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From Compliant to Inclusive

Moving into 2016, universally accessible public spaces have become a growing priority, especially for families who deal with a disability firsthand. According to the most recent U.S. census findings, 19% of the country’s population lives with a disability. The goal is to go beyond just providing a few pieces of equipment at playgrounds and public lands that comply with Americans with Disabilities Act standards. Families dealing first-hand with a disability want integrated accommodations that truly include everyone. That’s no easy feat. That means widening sidewalks, walkways, and playground equipment to accommodate wheelchairs and other mobility devices. It means specially-designed swing seats, transfer stations, and non-traditional equipment that brings all types of people together.The Magical Bridge Playground in Palo Alto, California, is one case in which the community has come together to build this type of public space.

“Addressing the unique play needs of the many kinds of children in our community, our hope is to create awareness that today’s park designs are overlooking so many: the growing autistic population, visually and hearing impaired, physically limited and even our aging community.” - Magical Bridge Playground

Opened in April 2015, the playground is home to equipment and activities that are suited for all disabled people, as well as able-bodied ones, from children to adults. Retreat areas and a larger-than-life 24-string laser harp were designed to help soothe autistic visitors that may have social anxieties. An expanded hillside slide allows for the less mobile to participate easily and safely. There’s even a two-story treehouse that is completely wheelchair accessible. Every feature, from the landscape to the layout, fosters complete inclusivity.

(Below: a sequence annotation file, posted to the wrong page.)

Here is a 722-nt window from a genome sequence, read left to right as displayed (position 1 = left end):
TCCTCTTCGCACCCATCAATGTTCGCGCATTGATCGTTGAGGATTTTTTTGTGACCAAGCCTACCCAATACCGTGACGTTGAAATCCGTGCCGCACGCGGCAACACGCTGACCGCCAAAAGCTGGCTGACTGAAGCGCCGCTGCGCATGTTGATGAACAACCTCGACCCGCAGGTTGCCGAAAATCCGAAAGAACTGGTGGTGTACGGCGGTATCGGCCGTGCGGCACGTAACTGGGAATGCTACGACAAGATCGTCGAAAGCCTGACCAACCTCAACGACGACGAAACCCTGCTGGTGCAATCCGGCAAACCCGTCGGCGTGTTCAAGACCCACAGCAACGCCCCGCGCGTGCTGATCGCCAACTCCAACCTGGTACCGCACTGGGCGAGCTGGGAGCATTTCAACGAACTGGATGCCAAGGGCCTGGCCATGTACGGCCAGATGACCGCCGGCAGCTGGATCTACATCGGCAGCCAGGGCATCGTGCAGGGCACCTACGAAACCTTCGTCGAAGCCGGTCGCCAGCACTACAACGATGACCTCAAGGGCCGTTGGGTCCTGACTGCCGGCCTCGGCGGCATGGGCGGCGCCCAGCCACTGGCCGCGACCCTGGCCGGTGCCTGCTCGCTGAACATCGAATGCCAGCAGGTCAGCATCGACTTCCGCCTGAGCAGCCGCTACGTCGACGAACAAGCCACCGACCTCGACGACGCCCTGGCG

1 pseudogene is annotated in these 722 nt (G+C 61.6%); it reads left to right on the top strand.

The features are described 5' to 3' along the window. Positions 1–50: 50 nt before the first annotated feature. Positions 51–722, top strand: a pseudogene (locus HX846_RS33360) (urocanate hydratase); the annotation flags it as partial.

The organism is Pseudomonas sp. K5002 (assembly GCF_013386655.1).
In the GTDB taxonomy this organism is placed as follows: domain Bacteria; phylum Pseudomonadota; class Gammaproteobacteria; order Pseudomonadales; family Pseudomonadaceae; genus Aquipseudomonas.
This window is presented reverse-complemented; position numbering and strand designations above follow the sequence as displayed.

A similar need was felt in Michigan, at the Ocqueoc (Ah-key-ock) Falls Bicentennial Pathway, as the wilderness was too challenging for people with disabilities to traverse in order to access the river. Through some innovative thinking from the Michigan Parks and Recreation Division, it became the first accessible waterfall in the United States! The pathway is now outfitted with a wheelchair-accessible ramp that leads to the river made of recycled plastic. A tiered stone walls acts as a transfer station that allows people with limited mobility access to the water. New accessible picnic areas feature accessible picnic tables and concrete pads for wheelchairs to sit alongside park benches. Even the parking lot is designed to be as accessible as possible.

While your organization may not be in a position completely overhaul your facility, there are easy adjustments you can make to be more inclusive.

  • Space: make sure hallways and pathways are wide enough and clear of barriers for wheelchairs and other mobility devices to move through easily
  • Buddy Bench: install a “Buddy Bench” at the playground to create a safe space for children with disabilities or social anxieties to interact with their fellow students
  • Accessible Amenities: provide wheelchair-accessible picnic tables can bring inclusiveness to any setting
  • Surfacing: Correct flooring or outdoor surfacing to accommodate wheelchairs can help them better interact with their surroundings
  • Ground-Level Activities: musical and sensory play are activities that
  • Nature: Feeling connected to nature can have a calming effect for people with certain disabilities

Because of the families and municipalities that have gone the distance to set an example of what truly accessible places should look like, inclusive public spaces are being thought of as the rule, not the exception.

To read more about Magical Bridge Playground: Magical Bridge Playground

To read more about Ocqueoc Falls: Accessible Trail Opens Michigan’s Ocqueoc Falls to All

To browse the products mentioned in this blog post: Buddy Bench, Accessible Picnic Tables

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